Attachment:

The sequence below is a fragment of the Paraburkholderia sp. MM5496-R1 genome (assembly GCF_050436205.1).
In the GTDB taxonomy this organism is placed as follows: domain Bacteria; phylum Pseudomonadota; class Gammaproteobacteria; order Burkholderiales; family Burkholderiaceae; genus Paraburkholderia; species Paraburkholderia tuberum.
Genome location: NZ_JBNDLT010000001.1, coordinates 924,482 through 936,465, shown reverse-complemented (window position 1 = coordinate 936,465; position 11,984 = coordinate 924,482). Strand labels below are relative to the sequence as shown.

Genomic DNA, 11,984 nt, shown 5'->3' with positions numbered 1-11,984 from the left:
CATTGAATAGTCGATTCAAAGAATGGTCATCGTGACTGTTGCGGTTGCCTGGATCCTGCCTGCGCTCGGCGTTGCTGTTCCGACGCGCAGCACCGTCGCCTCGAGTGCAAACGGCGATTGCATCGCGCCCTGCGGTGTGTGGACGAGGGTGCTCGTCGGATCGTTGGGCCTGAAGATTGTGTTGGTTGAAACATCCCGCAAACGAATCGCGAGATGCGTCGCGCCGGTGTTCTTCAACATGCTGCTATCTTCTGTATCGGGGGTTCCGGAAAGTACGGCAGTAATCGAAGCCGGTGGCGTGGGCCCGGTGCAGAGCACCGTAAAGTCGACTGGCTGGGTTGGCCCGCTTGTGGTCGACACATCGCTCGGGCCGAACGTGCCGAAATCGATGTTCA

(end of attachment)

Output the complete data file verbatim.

The sequence below is a fragment of the Paraburkholderia sp. MM5496-R1 genome (assembly GCF_050436205.1).
In the GTDB taxonomy this organism is placed as follows: domain Bacteria; phylum Pseudomonadota; class Gammaproteobacteria; order Burkholderiales; family Burkholderiaceae; genus Paraburkholderia; species Paraburkholderia tuberum.
Genome location: NZ_JBNDLT010000001.1, coordinates 924,482 through 936,465, shown reverse-complemented (window position 1 = coordinate 936,465; position 11,984 = coordinate 924,482). Strand labels below are relative to the sequence as shown.

Genomic DNA, 11,984 nt, shown 5'->3' with positions numbered 1-11,984 from the left:
CATTGAATAGTCGATTCAAAGAATGGTCATCGTGACTGTTGCGGTTGCCTGGATCCTGCCTGCGCTCGGCGTTGCTGTTCCGACGCGCAGCACCGTCGCCTCGAGTGCAAACGGCGATTGCATCGCGCCCTGCGGTGTGTGGACGAGGGTGCTCGTCGGATCGTTGGGCCTGAAGATTGTGTTGGTTGAAACATCCCGCAAACGAATCGCGAGATGCGTCGCGCCGGTGTTCTTCAACATGCTGCTATCTTCTGTATCGGGGGTTCCGGAAAGTACGGCAGTAATCGAAGCCGGTGGCGTGGGCCCGGTGCAGAGCACCGTAAAGTCGACTGGCTGGGTTGGCCCGCTTGTGGTCGACACATCGCTCGGGCCGAACGTGCCGAAATCGATGTTCA